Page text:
In the land of the free, building wealth is about as American as free speech. But, the reality is that income and racial gaps have prevented an overwhelming number of black families from pursuing homeownership in the United States. The sad truth is that numerous factors contribute to the stark statistical imbalance regarding Black homeownership.
In July 2019, the reported Black American homeownership rate hit 40.6%, a historic low. That number is so low, in fact, it mirrors the rate at the time of the passing of the Fair Housing Act of 1968. For that figure to stagnate after 50 years is staggering, to say the least. Even more eye-opening? The rate reported for non-Hispanic White Americans for the same period in 2019: 73.1%. Let’s take a deep dive into the many factors contributing to the income and racial gaps in black homeownership:
The Lasting Effects of Redlining
The Fair Housing Act of 1968 was created to address redlining, a discriminatory housing policy outlawed by the act. That racist policy involved assigning grade levels and color codes to neighborhoods to illustrate local lenders’ perceived credit risk based on residents’ race and ethnicity. The result was urban areas with a large share of black families being redlined — effectively making it nearly impossible to qualify for a mortgage.
Redlining and discriminatory practices also negatively affect modern mortgage rates. Specifically, black buyers today experience a mortgage denial 12.64% of the time, more than double what all races encounter at 6.15%. That discrepancy is alarming and reflects the sustained myriad of hurdles facing prospective black homebuyers today.
Linked to the Educational Gap
Unfortunately, discrimination has a way of touching multiple aspects of livelihoods and communities. In a recent Washington Post article, Sheharyar Bokhari (a senior economist with Redfin in Cambridge, Massachusetts) noted the trickle-down effect, “The education achievement gap is tied in with redlining because the lack of investment in black neighborhoods included a lack of investment in schools…The education gap limits opportunities for a college education and for a better job, which in turn affects income levels.”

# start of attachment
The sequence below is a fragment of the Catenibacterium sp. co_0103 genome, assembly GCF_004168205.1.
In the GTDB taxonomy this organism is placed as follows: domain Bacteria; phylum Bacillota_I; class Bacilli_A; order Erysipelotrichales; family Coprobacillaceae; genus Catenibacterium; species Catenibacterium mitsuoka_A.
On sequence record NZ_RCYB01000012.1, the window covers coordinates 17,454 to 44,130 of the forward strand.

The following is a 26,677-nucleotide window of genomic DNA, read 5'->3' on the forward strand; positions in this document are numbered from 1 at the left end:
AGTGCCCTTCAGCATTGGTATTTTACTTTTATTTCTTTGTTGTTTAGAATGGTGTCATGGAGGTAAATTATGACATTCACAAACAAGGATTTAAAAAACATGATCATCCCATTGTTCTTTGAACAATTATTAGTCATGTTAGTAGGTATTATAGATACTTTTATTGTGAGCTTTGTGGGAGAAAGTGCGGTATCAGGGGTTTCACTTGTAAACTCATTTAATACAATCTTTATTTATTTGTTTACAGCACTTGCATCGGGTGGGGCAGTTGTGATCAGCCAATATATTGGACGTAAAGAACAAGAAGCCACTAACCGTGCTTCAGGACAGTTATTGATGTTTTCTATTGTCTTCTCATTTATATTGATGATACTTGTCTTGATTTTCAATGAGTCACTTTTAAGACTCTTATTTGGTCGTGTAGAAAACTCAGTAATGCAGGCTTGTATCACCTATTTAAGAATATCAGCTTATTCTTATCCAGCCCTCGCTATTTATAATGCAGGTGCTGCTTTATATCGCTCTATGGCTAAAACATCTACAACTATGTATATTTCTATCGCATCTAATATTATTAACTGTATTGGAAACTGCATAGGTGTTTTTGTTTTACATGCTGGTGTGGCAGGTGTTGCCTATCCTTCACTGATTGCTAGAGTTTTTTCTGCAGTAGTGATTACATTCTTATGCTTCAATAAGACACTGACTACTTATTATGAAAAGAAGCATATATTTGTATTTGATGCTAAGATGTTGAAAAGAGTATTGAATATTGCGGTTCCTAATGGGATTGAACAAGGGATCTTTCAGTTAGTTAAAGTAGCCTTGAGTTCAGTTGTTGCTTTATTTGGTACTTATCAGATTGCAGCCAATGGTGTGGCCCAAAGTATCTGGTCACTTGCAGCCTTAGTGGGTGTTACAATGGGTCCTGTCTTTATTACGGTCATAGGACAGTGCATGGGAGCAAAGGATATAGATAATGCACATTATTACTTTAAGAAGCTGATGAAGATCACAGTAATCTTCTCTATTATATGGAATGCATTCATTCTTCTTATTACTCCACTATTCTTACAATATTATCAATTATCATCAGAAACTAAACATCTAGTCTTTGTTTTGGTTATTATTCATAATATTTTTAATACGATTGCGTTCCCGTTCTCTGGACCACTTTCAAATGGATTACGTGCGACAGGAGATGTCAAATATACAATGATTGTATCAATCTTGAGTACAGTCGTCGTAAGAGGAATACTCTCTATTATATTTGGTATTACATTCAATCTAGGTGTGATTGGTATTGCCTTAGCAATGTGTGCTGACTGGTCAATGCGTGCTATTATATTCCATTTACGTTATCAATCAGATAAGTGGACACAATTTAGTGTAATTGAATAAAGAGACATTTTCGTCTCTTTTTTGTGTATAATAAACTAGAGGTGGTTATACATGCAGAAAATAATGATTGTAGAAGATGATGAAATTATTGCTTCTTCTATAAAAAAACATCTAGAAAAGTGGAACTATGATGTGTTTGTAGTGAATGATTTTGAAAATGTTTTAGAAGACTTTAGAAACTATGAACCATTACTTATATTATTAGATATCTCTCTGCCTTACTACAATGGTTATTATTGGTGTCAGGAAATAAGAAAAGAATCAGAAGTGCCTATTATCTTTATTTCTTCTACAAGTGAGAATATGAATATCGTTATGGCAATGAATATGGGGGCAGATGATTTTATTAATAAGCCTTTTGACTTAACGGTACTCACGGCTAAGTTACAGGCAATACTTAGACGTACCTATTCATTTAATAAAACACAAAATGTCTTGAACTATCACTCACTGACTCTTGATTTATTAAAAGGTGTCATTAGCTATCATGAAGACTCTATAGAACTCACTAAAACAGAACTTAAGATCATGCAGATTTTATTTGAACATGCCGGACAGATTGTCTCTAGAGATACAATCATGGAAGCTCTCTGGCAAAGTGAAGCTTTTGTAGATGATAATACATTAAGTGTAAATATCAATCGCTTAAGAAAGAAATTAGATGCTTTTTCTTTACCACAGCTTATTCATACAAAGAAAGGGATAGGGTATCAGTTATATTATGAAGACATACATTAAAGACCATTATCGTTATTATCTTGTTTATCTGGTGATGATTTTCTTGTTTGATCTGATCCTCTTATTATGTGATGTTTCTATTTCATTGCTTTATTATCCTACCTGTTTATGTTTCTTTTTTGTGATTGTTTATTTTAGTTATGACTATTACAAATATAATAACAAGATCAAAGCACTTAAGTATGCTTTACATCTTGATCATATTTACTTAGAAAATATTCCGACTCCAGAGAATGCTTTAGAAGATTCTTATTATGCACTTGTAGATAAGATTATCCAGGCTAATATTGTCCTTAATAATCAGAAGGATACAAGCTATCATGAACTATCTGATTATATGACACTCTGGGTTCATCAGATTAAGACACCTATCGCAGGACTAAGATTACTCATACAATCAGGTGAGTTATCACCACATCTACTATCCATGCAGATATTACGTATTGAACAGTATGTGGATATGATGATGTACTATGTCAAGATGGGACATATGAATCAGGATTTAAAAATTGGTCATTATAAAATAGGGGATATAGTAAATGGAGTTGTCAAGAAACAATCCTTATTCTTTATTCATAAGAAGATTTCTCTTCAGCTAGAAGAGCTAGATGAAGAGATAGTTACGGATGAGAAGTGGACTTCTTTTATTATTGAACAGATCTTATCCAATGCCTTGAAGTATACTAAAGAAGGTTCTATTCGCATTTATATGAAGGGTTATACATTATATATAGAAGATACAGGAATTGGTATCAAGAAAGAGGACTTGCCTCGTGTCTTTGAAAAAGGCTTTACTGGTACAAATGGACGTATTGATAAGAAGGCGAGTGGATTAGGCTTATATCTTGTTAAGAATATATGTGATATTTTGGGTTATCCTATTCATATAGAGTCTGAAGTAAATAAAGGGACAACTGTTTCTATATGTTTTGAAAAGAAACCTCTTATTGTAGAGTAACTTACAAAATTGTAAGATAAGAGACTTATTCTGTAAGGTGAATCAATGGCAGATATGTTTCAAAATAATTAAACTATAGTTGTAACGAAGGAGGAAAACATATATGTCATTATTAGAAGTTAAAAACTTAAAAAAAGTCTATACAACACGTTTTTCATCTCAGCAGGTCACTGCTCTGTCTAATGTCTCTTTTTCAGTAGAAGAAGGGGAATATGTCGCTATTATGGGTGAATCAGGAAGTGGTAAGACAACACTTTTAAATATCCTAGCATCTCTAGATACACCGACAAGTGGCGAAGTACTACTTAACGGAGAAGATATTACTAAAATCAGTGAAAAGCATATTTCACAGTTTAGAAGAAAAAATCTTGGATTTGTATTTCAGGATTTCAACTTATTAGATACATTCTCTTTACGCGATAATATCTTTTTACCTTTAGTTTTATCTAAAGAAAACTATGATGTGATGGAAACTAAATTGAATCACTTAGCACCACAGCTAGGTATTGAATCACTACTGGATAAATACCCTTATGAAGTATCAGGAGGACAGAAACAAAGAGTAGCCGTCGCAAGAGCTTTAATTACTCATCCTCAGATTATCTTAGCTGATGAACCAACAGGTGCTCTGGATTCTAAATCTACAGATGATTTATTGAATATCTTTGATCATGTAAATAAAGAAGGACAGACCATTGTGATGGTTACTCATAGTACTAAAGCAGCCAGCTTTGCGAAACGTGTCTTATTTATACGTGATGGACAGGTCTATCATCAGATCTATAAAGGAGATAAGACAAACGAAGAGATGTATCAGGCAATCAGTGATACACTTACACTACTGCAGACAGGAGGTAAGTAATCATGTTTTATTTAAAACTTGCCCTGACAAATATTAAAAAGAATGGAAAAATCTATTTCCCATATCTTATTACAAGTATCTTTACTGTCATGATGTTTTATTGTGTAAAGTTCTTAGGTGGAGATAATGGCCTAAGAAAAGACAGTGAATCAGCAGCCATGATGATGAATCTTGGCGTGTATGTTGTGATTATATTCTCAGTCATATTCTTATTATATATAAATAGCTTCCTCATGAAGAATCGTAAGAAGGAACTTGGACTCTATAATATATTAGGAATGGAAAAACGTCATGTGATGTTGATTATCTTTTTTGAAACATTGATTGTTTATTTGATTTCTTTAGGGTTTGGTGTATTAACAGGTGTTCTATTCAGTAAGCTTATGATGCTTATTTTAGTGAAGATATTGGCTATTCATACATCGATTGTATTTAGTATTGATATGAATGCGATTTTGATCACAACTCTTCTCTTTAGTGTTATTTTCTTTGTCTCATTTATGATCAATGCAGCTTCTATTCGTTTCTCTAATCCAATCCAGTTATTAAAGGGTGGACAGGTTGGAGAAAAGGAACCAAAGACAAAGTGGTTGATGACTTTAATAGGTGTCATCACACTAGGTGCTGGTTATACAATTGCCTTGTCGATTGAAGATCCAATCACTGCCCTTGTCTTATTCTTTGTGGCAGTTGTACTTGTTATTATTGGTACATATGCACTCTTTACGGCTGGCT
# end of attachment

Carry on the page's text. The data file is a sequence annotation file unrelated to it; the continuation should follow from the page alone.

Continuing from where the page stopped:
A Generational Problem
Redlining has had such long-lasting effects over generations, that potential black homeowners in their 40s and 50s became wary about trying to buy. Mortgage lenders doled out Subprime loans to these age groups, which only compounded their cautious attitudes. Plus, black buyers are less likely to receive assistance from their parents if their parents don’t own a home themselves. Try as they might, the statistics illustrate that black Americans have had the cards stacked against them in their quest to own a home for many years. The uphill climb is fraught with complications, and the multilayered problems of today require multi-pronged solutions for a better tomorrow.
The Black Real Estate Agent Program™
Exacerbating the homeownership disparity is the lack of Black real estate agents and brokers in our country. According to research from Deloitte, fewer than 6% of active real estate agents and brokers identify as Black. This is especially significant when you consider that 11% of the American population identify as Black. As a response to that low figure and the 2020 Social Justice Movement, HomeLight and NAREB recently teamed up. The duo announced the creation of the Black Real Estate Agent Program™ last month, in February 2021. The intention is to close the income and racial gaps in real estate.
The Road Ahead
Hopefully, the efforts by NAREB can be coupled with other efforts to close the income and racial gaps our country currently endures. The roots of the black homeownership disparity run deeply in our country. Combatting that homeownership gap depends on numerous other steps, including (but not limited to):
- Address housing supply and finance challenges
- Help more renters become homebuyers
- Strengthen government mortgage programs
- Sustain homeownership through all economic cycles
Ultimately, every American deserves to own a home. Building wealth through homeownership is such a critical part of creating lasting, multi-generational wealth. In the end, genuine change will only occur once substantial shifts happen across the real estate spectrum. This means shifts in the attitudes of mortgage lenders and in the perspectives of prospective black homebuyers. The road toward closing the racial and income gaps in Black homeownership is long, but hopefully shedding more light on the problem now can get the ball rolling in the right direction — in the direction of a more equitable market for all.